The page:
Endowed in perpetuity by the Glenna Luschei Fund for Excellence

The Signs of Choking


The Signs of Choking

Aaron Smith

The Victim Can’t Speak or Breathe
and the world is silent, a slow blur, each red car
in front of you: specific, the strangers around you: pure
movement, everything enlarged, then microscopic, trying
to get back inside your body, and then you remember
your first pillow (smelled of Tide), your first pair of underoos
your first swim (afraid to go underwater), your first day
leaving home (the Disney-school-bus-lunch-pail in your hand)
and how your mother cried in the kitchen window,
remember the way everything always
never mattered
before this?

The Victim Collapses
again and again and differently
with each remembering, and just maybe it was meant to be this way
or already happened, always already
happening, just maybe the one last thing that matters
is how you die, or the one good suit
you wore everywhere to everything that made you feel important
and happy, or the way you let yourself be touched
and tasted and liked it, the way you didn’t know then
your father driving off in his red pickup
would be every man you’d ever love
returning love.

The Victim Turns Blue
and it’s not so bad really, is it? to be the robe of a virgin who made a
who saved a world from wanting, not so bad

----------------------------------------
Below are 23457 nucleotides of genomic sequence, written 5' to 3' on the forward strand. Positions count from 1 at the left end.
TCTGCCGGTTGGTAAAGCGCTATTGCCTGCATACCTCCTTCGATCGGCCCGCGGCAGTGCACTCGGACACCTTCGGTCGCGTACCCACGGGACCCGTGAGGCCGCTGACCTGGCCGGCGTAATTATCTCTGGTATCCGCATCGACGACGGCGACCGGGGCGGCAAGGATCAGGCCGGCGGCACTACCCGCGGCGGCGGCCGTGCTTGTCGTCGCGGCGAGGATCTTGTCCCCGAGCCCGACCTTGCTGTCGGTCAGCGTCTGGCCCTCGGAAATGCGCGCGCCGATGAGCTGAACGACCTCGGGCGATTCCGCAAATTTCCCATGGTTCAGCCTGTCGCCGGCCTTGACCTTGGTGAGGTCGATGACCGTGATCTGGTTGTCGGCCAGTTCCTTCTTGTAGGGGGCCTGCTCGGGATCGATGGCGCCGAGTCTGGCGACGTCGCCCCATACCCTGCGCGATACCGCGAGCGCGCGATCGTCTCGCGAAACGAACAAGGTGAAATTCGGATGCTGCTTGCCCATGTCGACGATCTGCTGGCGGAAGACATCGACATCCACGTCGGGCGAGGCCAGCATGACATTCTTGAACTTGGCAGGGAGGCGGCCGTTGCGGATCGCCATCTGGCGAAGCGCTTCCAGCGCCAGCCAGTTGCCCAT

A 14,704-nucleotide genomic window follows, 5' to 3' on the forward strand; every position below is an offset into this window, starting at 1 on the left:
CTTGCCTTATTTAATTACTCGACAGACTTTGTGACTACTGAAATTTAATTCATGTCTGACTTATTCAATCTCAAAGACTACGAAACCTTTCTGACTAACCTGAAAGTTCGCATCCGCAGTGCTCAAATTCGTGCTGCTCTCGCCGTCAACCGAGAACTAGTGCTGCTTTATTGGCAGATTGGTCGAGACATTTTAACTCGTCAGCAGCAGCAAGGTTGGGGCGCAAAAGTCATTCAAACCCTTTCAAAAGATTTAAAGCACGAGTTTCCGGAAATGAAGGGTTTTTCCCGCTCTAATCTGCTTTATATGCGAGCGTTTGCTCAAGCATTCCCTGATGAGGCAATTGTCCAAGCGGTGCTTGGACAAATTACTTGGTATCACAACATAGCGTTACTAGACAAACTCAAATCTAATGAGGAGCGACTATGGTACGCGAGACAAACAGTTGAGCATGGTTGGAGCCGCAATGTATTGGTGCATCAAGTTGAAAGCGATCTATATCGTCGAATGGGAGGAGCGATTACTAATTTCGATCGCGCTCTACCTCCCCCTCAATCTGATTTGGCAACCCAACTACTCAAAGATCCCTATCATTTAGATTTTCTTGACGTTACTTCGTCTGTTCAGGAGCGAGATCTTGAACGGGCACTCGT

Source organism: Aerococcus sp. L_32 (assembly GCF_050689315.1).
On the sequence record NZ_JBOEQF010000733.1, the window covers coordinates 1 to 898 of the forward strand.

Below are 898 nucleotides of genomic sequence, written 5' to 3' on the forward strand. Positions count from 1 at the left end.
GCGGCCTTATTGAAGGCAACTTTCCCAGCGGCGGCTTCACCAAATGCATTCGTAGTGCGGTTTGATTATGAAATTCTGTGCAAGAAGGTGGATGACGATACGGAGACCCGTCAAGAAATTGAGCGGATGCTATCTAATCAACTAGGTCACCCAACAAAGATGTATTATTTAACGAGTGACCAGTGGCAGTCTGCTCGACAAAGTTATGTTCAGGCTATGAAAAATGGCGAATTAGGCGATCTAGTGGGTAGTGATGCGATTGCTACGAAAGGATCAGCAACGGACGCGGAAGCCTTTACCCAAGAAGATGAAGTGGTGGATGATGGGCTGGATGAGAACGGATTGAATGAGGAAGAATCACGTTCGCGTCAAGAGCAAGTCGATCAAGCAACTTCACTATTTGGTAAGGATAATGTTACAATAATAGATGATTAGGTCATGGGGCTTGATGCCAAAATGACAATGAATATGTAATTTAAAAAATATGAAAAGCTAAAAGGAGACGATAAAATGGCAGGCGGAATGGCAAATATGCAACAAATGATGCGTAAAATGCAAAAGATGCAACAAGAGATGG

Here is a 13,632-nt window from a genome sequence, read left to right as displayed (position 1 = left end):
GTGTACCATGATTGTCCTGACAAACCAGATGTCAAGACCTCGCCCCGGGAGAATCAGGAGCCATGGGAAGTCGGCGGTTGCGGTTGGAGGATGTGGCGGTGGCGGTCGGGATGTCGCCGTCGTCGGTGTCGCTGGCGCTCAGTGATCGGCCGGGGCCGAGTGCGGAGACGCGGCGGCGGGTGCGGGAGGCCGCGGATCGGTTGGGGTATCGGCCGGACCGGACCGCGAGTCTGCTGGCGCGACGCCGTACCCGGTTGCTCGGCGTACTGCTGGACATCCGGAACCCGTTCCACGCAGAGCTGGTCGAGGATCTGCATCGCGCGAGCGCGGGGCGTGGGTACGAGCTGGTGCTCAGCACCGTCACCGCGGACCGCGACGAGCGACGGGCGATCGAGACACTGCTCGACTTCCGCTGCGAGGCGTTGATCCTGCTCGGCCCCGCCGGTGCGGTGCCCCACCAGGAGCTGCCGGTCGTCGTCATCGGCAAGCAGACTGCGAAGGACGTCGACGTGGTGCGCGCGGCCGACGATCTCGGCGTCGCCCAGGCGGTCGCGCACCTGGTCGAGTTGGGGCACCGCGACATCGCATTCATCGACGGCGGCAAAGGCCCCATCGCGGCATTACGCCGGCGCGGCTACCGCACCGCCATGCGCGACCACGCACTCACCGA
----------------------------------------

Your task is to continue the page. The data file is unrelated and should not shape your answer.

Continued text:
to be a bruise spit out
from the mouth of last night’s undressed
stranger, a magic marker uncapped on the living room floor
of a snooty next door neighbor,
a dead friend’s favorite cup filled up
and sipped from each morning, a broken-in
pair of jeans, a perfectly stained
T-shirt, to crave
what you were afraid to crave
and get it.

Prairie Schooner, Volume 79, Number 2, Summer 2005, pp. 38-41


Author Photo of Aaron Smith

Aaron Smith is the author of two books of poetry: Appetite (Pittsburgh, 2012), a finalist for both the Lambda Literary Award and the Thom Gunn Award, and Blue on Blue Ground (Pittsburgh, 2005), winner of the Agnes Lynch Starrett Prize. His chapbooks are Men in Groups and What's Required, winner of the Frank O'Hara Award. His work has appeared or is forthcoming in numerous publications including Court Green, Pleiades, Ploughshares, Prairie Schooner, The Best American Poetry 2013, and on Andrew Sullivan's blog The Dish on The Daily Beast. A 2007 Fellow in Poetry from the New York Foundation for the Arts, he is assistant professor of English at West Virginia Wesleyan and poetry editor for the queer literary journal Bloom.